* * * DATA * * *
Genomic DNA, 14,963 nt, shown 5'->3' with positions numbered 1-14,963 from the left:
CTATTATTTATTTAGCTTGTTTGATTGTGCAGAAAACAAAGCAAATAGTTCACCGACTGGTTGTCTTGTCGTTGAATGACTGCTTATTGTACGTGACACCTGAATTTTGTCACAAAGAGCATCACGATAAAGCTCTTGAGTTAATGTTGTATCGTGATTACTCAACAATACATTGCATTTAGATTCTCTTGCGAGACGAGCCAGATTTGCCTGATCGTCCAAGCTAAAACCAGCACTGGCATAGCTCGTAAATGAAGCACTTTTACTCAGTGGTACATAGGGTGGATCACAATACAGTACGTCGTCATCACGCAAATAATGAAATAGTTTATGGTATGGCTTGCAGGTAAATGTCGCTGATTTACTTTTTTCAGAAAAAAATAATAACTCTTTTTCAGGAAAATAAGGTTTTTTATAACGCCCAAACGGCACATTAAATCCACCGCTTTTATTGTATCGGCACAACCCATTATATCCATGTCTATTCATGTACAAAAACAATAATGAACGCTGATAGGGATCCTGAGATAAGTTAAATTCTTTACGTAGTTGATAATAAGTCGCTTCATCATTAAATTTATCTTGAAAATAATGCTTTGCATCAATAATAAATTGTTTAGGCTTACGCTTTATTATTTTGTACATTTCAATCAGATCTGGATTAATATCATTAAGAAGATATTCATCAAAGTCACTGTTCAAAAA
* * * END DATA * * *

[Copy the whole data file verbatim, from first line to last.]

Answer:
Genomic DNA, 14,963 nt, shown 5'->3' with positions numbered 1-14,963 from the left:
CTATTATTTATTTAGCTTGTTTGATTGTGCAGAAAACAAAGCAAATAGTTCACCGACTGGTTGTCTTGTCGTTGAATGACTGCTTATTGTACGTGACACCTGAATTTTGTCACAAAGAGCATCACGATAAAGCTCTTGAGTTAATGTTGTATCGTGATTACTCAACAATACATTGCATTTAGATTCTCTTGCGAGACGAGCCAGATTTGCCTGATCGTCCAAGCTAAAACCAGCACTGGCATAGCTCGTAAATGAAGCACTTTTACTCAGTGGTACATAGGGTGGATCACAATACAGTACGTCGTCATCACGCAAATAATGAAATAGTTTATGGTATGGCTTGCAGGTAAATGTCGCTGATTTACTTTTTTCAGAAAAAAATAATAACTCTTTTTCAGGAAAATAAGGTTTTTTATAACGCCCAAACGGCACATTAAATCCACCGCTTTTATTGTATCGGCACAACCCATTATATCCATGTCTATTCATGTACAAAAACAATAATGAACGCTGATAGGGATCCTGAGATAAGTTAAATTCTTTACGTAGTTGATAATAAGTCGCTTCATCATTAAATTTATCTTGAAAATAATGCTTTGCATCAATAATAAATTGTTTAGGCTTACGCTTTATTATTTTGTACATTTCAATCAGATCTGGATTAATATCATTAAGAAGATATTCATCAAAGTCACTGTTCAAAAA